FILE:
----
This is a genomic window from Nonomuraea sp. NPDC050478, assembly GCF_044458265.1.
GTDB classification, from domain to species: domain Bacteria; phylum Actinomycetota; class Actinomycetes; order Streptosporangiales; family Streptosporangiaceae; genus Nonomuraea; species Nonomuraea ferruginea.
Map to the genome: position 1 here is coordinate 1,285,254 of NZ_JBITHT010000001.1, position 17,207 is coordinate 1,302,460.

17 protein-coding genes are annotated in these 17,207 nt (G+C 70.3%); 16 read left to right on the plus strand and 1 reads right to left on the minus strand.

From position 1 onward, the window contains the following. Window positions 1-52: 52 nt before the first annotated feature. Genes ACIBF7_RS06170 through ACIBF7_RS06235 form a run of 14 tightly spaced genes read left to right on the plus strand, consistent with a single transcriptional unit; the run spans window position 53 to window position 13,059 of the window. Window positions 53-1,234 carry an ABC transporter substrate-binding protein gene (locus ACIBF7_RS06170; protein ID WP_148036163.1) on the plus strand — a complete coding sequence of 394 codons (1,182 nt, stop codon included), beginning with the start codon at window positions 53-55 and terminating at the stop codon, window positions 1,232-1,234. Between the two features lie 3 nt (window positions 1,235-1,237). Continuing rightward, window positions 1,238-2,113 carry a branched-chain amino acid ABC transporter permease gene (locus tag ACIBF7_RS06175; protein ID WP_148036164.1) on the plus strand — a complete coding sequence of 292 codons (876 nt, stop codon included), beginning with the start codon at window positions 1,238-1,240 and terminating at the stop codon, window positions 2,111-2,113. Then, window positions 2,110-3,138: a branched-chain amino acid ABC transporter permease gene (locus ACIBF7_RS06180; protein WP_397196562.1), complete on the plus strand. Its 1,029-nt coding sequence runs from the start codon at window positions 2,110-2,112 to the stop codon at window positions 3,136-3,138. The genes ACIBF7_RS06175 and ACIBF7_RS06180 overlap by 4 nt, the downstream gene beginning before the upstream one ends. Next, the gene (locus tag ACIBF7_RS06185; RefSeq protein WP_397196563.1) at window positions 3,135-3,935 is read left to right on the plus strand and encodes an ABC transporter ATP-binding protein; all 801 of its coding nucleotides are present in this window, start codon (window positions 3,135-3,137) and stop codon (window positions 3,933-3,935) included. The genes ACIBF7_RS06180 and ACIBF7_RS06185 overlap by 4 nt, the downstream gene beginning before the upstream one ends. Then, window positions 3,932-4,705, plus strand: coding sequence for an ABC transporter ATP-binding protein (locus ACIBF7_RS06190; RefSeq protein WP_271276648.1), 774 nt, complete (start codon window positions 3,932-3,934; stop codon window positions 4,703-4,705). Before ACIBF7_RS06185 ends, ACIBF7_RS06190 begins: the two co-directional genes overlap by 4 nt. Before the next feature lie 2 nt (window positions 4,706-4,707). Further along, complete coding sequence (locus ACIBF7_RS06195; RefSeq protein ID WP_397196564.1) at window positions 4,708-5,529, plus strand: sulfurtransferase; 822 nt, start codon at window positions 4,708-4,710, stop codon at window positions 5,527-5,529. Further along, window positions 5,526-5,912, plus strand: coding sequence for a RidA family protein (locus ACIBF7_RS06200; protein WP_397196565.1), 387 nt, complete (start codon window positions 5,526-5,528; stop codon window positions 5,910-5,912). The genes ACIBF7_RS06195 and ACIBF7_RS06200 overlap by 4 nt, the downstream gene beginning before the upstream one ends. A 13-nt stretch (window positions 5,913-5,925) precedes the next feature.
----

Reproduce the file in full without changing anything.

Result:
This is a genomic window from Nonomuraea sp. NPDC050478, assembly GCF_044458265.1.
GTDB classification, from domain to species: domain Bacteria; phylum Actinomycetota; class Actinomycetes; order Streptosporangiales; family Streptosporangiaceae; genus Nonomuraea; species Nonomuraea ferruginea.
Map to the genome: position 1 here is coordinate 1,285,254 of NZ_JBITHT010000001.1, position 17,207 is coordinate 1,302,460.

17 protein-coding genes are annotated in these 17,207 nt (G+C 70.3%); 16 read left to right on the plus strand and 1 reads right to left on the minus strand.

From position 1 onward, the window contains the following. Window positions 1-52: 52 nt before the first annotated feature. Genes ACIBF7_RS06170 through ACIBF7_RS06235 form a run of 14 tightly spaced genes read left to right on the plus strand, consistent with a single transcriptional unit; the run spans window position 53 to window position 13,059 of the window. Window positions 53-1,234 carry an ABC transporter substrate-binding protein gene (locus ACIBF7_RS06170; protein ID WP_148036163.1) on the plus strand — a complete coding sequence of 394 codons (1,182 nt, stop codon included), beginning with the start codon at window positions 53-55 and terminating at the stop codon, window positions 1,232-1,234. Between the two features lie 3 nt (window positions 1,235-1,237). Continuing rightward, window positions 1,238-2,113 carry a branched-chain amino acid ABC transporter permease gene (locus tag ACIBF7_RS06175; protein ID WP_148036164.1) on the plus strand — a complete coding sequence of 292 codons (876 nt, stop codon included), beginning with the start codon at window positions 1,238-1,240 and terminating at the stop codon, window positions 2,111-2,113. Then, window positions 2,110-3,138: a branched-chain amino acid ABC transporter permease gene (locus ACIBF7_RS06180; protein WP_397196562.1), complete on the plus strand. Its 1,029-nt coding sequence runs from the start codon at window positions 2,110-2,112 to the stop codon at window positions 3,136-3,138. The genes ACIBF7_RS06175 and ACIBF7_RS06180 overlap by 4 nt, the downstream gene beginning before the upstream one ends. Next, the gene (locus tag ACIBF7_RS06185; RefSeq protein WP_397196563.1) at window positions 3,135-3,935 is read left to right on the plus strand and encodes an ABC transporter ATP-binding protein; all 801 of its coding nucleotides are present in this window, start codon (window positions 3,135-3,137) and stop codon (window positions 3,933-3,935) included. The genes ACIBF7_RS06180 and ACIBF7_RS06185 overlap by 4 nt, the downstream gene beginning before the upstream one ends. Then, window positions 3,932-4,705, plus strand: coding sequence for an ABC transporter ATP-binding protein (locus ACIBF7_RS06190; RefSeq protein WP_271276648.1), 774 nt, complete (start codon window positions 3,932-3,934; stop codon window positions 4,703-4,705). Before ACIBF7_RS06185 ends, ACIBF7_RS06190 begins: the two co-directional genes overlap by 4 nt. Before the next feature lie 2 nt (window positions 4,706-4,707). Further along, complete coding sequence (locus ACIBF7_RS06195; RefSeq protein ID WP_397196564.1) at window positions 4,708-5,529, plus strand: sulfurtransferase; 822 nt, start codon at window positions 4,708-4,710, stop codon at window positions 5,527-5,529. Further along, window positions 5,526-5,912, plus strand: coding sequence for a RidA family protein (locus ACIBF7_RS06200; protein WP_397196565.1), 387 nt, complete (start codon window positions 5,526-5,528; stop codon window positions 5,910-5,912). The genes ACIBF7_RS06195 and ACIBF7_RS06200 overlap by 4 nt, the downstream gene beginning before the upstream one ends. A 13-nt stretch (window positions 5,913-5,925) precedes the next feature.